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Two people lifting a dresser into a moving van.
Photo: Kit Dillon

4 Easy Tips for Packing a Moving Truck Like a Pro

When you forgo professional movers to DIY your move with a rental truck (and the help of a few friends or family members), what you save in money is often paid for in misery. And loading up that rental truck is often the most miserable part of the whole ordeal.

Fortunately, when you’re armed with just a handful of pro-level tools and tricks, it’s surprisingly simple to pack your truck in a time- and space-saving way. Here, Wirecutter senior staff writer Kit Dillon—who moonlights as a professional mover—breaks it all down into a few easy-to-follow steps.

Round up your must-have moving tools

Professional movers use accessories that help them schlep your stuff with maximum efficiency. If you’re moving with a truck on your own, you should borrow, rent, or buy as much of that equipment as you can. According to Kit, the best gear to get before your DIY move includes:

Uniformly sized cardboard boxes: Compared with a willy-nilly collection of randomly sourced containers, cardboard boxes of identical size and shape can be stacked and transported much more quickly, whether you do so on a dolly (see below) or in your arms. “Even if you’re the only one moving, loading up a truck is going to be so much faster for you if you have everything in as uniformly sized boxes as possible,” Kit said.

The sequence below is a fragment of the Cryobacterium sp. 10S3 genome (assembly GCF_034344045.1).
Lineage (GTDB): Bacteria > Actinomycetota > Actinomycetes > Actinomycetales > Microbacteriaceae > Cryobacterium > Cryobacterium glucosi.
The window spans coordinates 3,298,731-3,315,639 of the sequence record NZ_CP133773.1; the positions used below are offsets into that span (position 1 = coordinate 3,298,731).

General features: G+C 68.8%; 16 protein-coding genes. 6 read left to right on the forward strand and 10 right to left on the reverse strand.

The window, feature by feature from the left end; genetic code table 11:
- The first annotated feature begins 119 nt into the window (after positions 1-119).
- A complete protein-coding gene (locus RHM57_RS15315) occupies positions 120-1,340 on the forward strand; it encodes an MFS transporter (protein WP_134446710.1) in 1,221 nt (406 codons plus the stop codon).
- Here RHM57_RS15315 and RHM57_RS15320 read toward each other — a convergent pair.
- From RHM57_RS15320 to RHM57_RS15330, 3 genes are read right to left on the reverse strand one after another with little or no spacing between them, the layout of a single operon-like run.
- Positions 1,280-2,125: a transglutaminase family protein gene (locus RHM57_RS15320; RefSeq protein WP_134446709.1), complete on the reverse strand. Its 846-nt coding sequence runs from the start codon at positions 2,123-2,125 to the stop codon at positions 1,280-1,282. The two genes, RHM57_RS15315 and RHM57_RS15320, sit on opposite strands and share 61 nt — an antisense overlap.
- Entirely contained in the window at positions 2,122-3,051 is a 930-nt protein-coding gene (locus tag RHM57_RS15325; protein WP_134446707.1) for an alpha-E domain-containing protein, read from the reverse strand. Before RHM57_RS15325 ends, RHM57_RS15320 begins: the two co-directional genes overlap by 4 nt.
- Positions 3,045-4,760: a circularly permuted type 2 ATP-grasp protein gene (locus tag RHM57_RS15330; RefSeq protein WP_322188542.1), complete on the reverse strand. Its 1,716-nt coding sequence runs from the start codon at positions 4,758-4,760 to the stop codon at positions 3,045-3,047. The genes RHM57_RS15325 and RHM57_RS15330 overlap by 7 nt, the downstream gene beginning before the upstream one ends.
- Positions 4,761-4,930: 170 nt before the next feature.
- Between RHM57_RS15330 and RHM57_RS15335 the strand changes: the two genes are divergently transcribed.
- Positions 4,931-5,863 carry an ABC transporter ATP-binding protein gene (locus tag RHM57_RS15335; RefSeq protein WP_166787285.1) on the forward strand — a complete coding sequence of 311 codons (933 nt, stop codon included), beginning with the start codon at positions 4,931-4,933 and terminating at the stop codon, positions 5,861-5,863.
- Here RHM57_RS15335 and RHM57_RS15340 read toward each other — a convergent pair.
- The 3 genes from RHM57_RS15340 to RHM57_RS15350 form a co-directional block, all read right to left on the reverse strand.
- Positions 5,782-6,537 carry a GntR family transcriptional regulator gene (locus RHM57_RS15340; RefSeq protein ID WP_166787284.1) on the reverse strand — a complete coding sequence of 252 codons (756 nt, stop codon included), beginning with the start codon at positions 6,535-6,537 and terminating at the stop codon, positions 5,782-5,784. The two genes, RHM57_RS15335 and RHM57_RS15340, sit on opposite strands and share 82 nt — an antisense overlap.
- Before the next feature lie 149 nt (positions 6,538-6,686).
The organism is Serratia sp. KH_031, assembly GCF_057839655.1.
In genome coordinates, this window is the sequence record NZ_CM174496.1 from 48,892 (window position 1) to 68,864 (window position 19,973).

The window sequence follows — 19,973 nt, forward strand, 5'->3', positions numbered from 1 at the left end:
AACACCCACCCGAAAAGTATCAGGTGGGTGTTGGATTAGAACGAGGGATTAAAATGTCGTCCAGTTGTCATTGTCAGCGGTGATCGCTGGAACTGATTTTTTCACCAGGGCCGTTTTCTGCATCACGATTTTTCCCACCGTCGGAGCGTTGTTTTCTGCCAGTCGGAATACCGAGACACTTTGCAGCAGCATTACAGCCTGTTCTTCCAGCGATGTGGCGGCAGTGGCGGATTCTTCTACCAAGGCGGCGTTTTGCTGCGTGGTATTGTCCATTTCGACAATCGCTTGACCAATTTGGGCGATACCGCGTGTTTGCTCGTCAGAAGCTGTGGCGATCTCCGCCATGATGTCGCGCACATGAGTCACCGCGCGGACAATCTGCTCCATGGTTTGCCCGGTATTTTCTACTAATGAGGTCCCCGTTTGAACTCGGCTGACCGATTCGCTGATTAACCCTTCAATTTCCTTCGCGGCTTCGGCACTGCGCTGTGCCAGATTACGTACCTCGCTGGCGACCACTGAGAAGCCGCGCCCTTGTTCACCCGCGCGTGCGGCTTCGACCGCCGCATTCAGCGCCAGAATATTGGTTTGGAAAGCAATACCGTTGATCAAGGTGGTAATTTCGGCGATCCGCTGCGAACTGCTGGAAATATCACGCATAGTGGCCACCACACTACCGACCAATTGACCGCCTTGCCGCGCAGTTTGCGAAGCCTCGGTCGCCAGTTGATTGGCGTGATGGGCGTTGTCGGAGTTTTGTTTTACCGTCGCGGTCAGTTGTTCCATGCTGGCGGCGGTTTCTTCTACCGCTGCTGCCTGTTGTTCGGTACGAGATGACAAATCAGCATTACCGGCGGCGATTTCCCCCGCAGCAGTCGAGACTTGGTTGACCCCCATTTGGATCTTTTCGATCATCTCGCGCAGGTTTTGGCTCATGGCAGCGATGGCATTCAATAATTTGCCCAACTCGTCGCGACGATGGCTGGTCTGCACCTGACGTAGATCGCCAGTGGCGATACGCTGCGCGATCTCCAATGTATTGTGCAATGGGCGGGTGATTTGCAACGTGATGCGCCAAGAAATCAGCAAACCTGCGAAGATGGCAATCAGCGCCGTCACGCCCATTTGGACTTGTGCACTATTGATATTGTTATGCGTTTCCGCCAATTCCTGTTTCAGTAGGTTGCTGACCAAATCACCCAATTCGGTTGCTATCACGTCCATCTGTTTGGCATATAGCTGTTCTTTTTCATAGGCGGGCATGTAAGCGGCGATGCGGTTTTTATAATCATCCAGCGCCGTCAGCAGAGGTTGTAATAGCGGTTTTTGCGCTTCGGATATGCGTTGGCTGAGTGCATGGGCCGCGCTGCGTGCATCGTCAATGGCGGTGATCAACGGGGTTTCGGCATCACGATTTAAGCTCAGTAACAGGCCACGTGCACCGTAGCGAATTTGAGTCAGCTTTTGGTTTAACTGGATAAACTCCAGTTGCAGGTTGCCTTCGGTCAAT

uBoxes Basic Moving Kit

Uniformly sized boxes will make your moving day a breeze.

Dollies and/or hand trucks: Using these wheeled devices to transport your boxes to and from the truck will save you tons of time and physical exertion. “The speed of boxes on a dolly is unmatched,” Kit said. “I can roll four boxes of 100 pounds each all on the same dolly faster than I can carry one of those boxes in my arms.”

HaulPro Heavy Duty Hand Truck

By using a hand truck, you can more efficiently move multiple boxes and heavy objects at once.

Buying Options

*At the time of publishing, the price was $200.

Moving blankets: Lightweight and easy to manipulate, these can be draped over furniture to prevent scratching. Or you can use packing tape to wrap them around large, fragile items (like antiques or heavy mirrors) to lessen the risk of breakage.

Cheap Cheap Moving Blankets

For an easy and affordable way to protect your furniture from damage, use moving blankets.

Ratchet straps: When you want to get your stuff from point A to point B without anything breaking along the way, compression is your friend. The easiest way to create that squeeze is with ratchet straps, which use a mechanical ratchet and pawl to lock in tension across the load. Also called tie-down straps, they come in a range of size and weight tolerances. For securing the contents of your moving truck, Kit said this four-strap set from Husky—with a working load of 500 pounds—is as serviceable as strap sets that cost three or four times as much.

Husky Ratchet Straps

Ratchet straps keep everything in place.

Buying Options

*At the time of publishing, the price was $10.

Start loading with a “clean wall” of squared-off furniture and boxes

Boxes and chairs stacked neatly in the back of a moving truck.
Photo: Kit Dillon